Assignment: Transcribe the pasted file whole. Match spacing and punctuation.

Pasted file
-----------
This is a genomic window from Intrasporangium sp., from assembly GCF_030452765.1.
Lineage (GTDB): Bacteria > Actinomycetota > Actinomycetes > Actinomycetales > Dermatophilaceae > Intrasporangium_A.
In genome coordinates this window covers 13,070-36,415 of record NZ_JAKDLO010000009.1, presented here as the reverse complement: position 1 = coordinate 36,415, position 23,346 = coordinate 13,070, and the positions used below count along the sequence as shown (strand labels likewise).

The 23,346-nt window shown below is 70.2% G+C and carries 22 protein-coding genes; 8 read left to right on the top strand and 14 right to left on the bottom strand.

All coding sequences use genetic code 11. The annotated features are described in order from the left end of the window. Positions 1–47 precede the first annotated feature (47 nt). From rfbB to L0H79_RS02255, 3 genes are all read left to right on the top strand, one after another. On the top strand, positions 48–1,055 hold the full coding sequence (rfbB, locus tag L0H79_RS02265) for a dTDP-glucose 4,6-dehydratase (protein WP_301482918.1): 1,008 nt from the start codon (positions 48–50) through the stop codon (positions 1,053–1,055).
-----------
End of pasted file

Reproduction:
This is a genomic window from Intrasporangium sp., from assembly GCF_030452765.1.
Lineage (GTDB): Bacteria > Actinomycetota > Actinomycetes > Actinomycetales > Dermatophilaceae > Intrasporangium_A.
In genome coordinates this window covers 13,070-36,415 of record NZ_JAKDLO010000009.1, presented here as the reverse complement: position 1 = coordinate 36,415, position 23,346 = coordinate 13,070, and the positions used below count along the sequence as shown (strand labels likewise).

The 23,346-nt window shown below is 70.2% G+C and carries 22 protein-coding genes; 8 read left to right on the top strand and 14 right to left on the bottom strand.

All coding sequences use genetic code 11. The annotated features are described in order from the left end of the window. Positions 1–47 precede the first annotated feature (47 nt). From rfbB to L0H79_RS02255, 3 genes are all read left to right on the top strand, one after another. On the top strand, positions 48–1,055 hold the full coding sequence (rfbB, locus tag L0H79_RS02265) for a dTDP-glucose 4,6-dehydratase (protein WP_301482918.1): 1,008 nt from the start codon (positions 48–50) through the stop codon (positions 1,053–1,055).